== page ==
The Collaborative International Dictionary of English v.0.48:
Tear \Tear\ (t[^a]r), v. t. [imp. Tore (t[=o]r), ((Obs.
Tare) (t[^a]r); p. p. Torn (t[=o]rn); p. pr. & vb. n.
Tearing.] [OE. teren, AS. teran; akin to OS. farterian to
destroy, D. teren to consume, G. zerren to pull, to tear,
zehren to consume, Icel. t>ae/ra, Goth. gata['i]ran to
destroy, Lith. dirti to flay, Russ. drate to pull, to tear,
Gr. de`rein to flay, Skr. dar to burst. [root]63. Cf. Darn,
Epidermis, Tarre, Tirade.]
1. To separate by violence; to pull apart by force; to rend;
to lacerate; as, to tear cloth; to tear a garment; to tear
the skin or flesh.
Tear him to pieces; he's a conspirator. --Shak.
2. Hence, to divide by violent measures; to disrupt; to rend;
as, a party or government torn by factions.
3. To rend away; to force away; to remove by force; to
sunder; as, a child torn from its home.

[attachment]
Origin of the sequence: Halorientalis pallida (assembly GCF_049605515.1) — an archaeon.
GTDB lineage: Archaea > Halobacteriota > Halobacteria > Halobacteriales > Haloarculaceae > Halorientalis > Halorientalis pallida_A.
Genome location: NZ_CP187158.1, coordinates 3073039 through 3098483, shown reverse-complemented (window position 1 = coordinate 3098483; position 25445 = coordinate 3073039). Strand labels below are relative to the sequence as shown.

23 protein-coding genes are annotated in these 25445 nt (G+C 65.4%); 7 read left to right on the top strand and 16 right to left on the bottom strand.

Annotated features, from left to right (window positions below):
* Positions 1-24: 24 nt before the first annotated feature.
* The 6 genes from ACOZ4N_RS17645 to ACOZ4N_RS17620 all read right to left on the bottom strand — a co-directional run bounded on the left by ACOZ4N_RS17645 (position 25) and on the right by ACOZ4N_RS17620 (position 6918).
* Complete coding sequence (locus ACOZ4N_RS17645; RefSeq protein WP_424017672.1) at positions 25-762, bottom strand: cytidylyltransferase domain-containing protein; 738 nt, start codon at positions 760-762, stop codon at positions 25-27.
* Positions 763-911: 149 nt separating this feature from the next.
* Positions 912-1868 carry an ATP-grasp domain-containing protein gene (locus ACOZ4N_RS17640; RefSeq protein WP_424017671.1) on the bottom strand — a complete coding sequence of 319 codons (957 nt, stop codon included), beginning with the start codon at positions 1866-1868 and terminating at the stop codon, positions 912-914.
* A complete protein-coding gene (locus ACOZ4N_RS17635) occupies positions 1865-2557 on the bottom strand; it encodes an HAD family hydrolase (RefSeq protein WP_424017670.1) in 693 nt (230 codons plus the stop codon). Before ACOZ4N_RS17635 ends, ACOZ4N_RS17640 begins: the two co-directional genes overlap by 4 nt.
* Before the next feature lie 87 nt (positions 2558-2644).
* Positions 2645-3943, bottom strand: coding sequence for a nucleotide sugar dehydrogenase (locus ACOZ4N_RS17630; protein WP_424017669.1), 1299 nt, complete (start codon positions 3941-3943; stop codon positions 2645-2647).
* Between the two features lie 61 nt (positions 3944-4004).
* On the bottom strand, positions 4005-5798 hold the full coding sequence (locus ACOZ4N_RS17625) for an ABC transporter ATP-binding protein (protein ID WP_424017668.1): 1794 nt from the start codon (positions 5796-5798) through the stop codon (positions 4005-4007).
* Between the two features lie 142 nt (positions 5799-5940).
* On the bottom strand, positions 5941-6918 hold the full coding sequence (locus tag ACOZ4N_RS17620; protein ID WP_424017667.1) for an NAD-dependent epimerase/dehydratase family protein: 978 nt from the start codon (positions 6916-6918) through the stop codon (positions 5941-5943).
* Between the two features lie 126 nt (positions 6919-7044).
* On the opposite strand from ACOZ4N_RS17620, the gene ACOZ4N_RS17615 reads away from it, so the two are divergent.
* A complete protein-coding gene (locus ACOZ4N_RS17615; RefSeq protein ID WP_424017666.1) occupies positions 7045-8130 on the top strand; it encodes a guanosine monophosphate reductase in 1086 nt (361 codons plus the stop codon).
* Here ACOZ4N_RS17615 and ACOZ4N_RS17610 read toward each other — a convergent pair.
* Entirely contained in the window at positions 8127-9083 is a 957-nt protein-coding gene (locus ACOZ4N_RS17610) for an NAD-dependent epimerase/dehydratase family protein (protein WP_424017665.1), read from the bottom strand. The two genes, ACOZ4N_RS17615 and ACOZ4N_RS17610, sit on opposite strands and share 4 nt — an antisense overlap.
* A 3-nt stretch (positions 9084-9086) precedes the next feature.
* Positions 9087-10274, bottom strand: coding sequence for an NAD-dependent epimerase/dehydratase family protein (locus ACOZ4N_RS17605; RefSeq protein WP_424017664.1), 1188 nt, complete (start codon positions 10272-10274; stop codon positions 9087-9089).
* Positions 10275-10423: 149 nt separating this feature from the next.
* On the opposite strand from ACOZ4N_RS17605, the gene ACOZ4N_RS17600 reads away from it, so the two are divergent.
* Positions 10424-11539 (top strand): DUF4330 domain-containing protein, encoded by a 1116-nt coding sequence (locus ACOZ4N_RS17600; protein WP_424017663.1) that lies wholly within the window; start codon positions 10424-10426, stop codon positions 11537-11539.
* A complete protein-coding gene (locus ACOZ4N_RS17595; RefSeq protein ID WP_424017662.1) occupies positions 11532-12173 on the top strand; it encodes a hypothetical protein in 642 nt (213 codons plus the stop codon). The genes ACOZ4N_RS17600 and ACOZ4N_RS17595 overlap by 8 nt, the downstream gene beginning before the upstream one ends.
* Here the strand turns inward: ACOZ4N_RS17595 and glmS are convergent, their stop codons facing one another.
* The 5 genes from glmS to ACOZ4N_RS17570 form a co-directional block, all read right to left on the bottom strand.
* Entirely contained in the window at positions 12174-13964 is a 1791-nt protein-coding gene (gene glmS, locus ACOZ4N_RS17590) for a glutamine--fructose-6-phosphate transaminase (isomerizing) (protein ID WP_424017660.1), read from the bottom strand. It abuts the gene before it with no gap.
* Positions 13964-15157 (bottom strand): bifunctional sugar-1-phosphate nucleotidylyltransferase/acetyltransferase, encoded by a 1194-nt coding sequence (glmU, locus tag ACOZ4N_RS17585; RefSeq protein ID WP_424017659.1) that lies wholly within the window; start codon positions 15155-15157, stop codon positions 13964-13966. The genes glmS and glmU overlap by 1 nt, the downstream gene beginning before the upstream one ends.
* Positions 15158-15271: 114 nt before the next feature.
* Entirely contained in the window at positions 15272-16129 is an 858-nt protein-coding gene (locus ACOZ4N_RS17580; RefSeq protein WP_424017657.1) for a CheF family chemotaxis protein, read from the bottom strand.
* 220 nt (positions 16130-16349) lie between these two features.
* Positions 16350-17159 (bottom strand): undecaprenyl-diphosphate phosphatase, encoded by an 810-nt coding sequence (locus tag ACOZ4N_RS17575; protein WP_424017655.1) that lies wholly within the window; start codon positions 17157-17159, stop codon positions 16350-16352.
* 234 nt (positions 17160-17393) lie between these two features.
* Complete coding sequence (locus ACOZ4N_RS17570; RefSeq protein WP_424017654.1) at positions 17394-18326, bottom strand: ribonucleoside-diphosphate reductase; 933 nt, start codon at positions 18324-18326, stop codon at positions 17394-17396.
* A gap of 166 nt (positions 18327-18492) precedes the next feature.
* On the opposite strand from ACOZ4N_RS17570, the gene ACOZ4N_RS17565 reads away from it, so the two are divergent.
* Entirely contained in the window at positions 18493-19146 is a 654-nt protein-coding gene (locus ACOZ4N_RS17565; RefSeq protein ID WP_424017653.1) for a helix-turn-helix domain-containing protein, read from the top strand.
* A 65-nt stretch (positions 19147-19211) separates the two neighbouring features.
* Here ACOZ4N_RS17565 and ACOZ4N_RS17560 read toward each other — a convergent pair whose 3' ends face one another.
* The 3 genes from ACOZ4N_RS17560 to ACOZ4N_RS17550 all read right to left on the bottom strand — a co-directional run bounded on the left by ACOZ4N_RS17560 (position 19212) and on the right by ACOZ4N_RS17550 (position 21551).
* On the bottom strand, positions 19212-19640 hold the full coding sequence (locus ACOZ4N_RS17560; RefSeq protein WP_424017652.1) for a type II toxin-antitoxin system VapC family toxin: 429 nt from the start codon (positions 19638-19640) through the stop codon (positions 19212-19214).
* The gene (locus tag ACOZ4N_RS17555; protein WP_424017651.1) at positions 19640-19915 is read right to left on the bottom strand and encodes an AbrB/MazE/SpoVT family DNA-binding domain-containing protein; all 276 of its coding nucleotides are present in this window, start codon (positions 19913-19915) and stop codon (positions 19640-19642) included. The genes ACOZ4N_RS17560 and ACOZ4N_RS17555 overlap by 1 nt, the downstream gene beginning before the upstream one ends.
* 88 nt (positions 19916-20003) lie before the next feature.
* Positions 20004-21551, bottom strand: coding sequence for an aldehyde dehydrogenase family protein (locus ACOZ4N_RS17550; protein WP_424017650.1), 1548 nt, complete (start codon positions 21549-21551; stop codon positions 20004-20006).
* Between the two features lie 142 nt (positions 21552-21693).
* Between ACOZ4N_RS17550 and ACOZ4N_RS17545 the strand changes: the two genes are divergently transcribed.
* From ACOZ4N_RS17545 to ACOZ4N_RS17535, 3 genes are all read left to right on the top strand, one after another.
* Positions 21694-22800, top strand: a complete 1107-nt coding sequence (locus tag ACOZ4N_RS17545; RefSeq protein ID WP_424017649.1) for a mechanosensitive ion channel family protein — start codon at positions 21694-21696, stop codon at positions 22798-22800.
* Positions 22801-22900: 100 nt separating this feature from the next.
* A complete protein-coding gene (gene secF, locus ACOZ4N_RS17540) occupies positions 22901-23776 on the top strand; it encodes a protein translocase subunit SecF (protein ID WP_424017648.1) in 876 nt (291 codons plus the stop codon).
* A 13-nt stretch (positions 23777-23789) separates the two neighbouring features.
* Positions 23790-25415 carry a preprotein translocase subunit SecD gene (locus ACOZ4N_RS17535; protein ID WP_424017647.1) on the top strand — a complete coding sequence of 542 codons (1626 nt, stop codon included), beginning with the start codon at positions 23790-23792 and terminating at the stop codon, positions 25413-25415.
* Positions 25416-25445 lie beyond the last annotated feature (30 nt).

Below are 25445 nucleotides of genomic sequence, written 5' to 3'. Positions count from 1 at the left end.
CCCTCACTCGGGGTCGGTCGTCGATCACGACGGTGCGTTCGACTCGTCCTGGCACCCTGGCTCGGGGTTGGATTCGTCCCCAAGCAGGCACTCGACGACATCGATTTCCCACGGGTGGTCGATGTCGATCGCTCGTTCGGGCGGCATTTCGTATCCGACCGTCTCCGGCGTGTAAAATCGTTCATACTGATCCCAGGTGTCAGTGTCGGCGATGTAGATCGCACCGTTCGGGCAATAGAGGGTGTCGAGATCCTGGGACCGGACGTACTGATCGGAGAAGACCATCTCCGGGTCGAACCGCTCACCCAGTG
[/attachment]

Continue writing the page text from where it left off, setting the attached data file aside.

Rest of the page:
The hand of fate
Hath torn thee from me. --Addison.
4. To pull with violence; as, to tear the hair.
5. To move violently; to agitate. "Once I loved torn ocean's
To tear a cat, to rant violently; to rave; -- especially
applied to theatrical ranting. [Obs.] --Shak.
To tear down, to demolish violently; to pull or pluck down.
To tear off, to pull off by violence; to strip.
To tear out, to pull or draw out by violence; as, to tear
out the eyes.
To tear up, to rip up; to remove from a fixed state by
violence; as, to tear up a floor; to tear up the
foundation of government or order.